Grand Prix Vignettes

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Radio contact: The use of short-wave radio contact between the cockpit of a racing car and the pits has been in use in Indycar racing in America for some years, but it is only just beginning to appear in Formula One racing. Virtually all Formula One drivers use helrhets equipped with microphones and earphones, wired to an external plug on the side of the helmet, and these are used for conversing with the team manager or the team engineer while in the pits, particularly during testing and practice. As driving positions (and the cars) got lower and lower, and the noise from exhausts got louder and louder, it was evident that some form of communication was necessary other than shouting at one another. The pit staff have earphones and microphones they swing across in front of their mouths, so that when the car stops they can plug into the driver’s helmet and hold a fairly normal conversation without having to get down on their knees and shout to overcome the sound of passing cars. These communications systems are extensible and you often see two engineers and the team manager all plugged in, in series, to their driver while something important is being discussed. A means of communicating while the driver is out on the circuit was an obvious next step, and this year Renault and Williams are using pits-to-cockpit radio contact.

It is essentially a one-way system, controlled by the driver, which means that he will only use it when he is not fully occupied with driving round a corner. It would be asking for trouble to have the team manager or the engineer speaking into your ears just as you are on the limit of adhesion through a 150 mph corner. The driver has a contact button or contact strip on the steering wheel which he can press with a finger or thumb without moving his hand, and this immediately puts him into contact wtih his pit staff. It is usually the engineer that is looking after him, and the engineer knows instantly that he is being called up for he gets the full blast of a 650 bhp engine noise into his ears! With the Williams team, if Rosberg is on full song with the Honda V6 at peak rpm then it is very difficult to converse above the noise. The Renault does not appear to be so harsh. This radio contact is particularly useful during testing and practice, for it means that the driver can report on what has been happening as he slows down and enters the pit lane. If some adjustments have been made to the aerofoil settings and the driver has decided he wants to go back to the previous setting, he can tell his engineer as he heads for the pit lane, so that when he arrives at the pit the mechanics are ready for him, knowing exactly what they have to do, thus saving a lot of time.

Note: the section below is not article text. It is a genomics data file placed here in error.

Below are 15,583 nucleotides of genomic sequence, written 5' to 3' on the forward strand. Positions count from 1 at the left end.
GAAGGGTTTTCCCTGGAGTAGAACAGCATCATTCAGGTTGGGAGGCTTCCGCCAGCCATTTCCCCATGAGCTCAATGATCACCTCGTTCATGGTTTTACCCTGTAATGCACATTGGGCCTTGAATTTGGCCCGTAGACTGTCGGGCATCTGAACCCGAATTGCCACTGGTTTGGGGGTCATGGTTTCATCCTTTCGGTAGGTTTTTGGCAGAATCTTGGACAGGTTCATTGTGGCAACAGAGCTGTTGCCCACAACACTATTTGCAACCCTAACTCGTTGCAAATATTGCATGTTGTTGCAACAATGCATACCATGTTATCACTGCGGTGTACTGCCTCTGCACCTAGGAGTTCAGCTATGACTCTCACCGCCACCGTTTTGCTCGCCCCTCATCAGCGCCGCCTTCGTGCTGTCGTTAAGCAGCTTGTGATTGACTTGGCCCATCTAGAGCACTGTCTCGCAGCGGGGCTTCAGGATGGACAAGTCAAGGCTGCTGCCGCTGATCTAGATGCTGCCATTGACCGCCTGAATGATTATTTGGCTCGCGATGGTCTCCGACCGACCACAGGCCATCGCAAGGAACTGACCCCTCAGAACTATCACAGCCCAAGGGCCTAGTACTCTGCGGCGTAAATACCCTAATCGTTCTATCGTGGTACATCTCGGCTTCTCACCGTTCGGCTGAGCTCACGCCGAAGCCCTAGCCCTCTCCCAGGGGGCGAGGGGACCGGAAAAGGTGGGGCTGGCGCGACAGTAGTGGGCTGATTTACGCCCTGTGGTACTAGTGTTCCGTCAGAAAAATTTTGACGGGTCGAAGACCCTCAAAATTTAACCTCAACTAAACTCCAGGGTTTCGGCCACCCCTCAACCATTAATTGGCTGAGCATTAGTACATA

If something has gone wrong the driver can warn his pit staff of what to expect, and during one test session this proved very useful to Derek Warwick. His Renault developed a minor water leak, which came into the cockpit, so as he slowed down to see what it was he radioed the Renault pit and told them about it. When he arrived at the pits there were three engineers, the team manager and twelve mechanics waiting in readiness. Without any words being spoken (or shouted), the car was whirled into the pit garage, lifted up on to trestles, the cowlings removed and work was in progress by the time Warwick had unbuttoned his seat harness and removed his helmet. This prompt action meant that he was soon out on the circuit again with the leak repaired. He had a similar occasion to be thankful for the radio contact during one race when he got an unexpected flat tyre. As he cruised round to the pits he was able to alert the team and not only tell them why he was overdue, but also which tyre was flat, so that when he arrived everyone was ready for him and the minimum of time was lost.

Renault also make good use of their radio contact for the vital fuel consumption information. At pre-determined times in the race the driver calls the engineer for a tank-contents reading (in litres) and compares the figure given by the digital counter on his instrument panel. If he has more litres than the calculated figure he knows he can continue to drive hard on high boost pressure, but if he has less than the calculated figure then he knows he must ease up on the rpm or lower the boost pressure. Like all radio or telephone contacts you get the unexpected transmission, such as during qualifying when Tambay was in contact with his pit as he was badly baulked by a “rabbit”. Some choice French swear-words came over the air!

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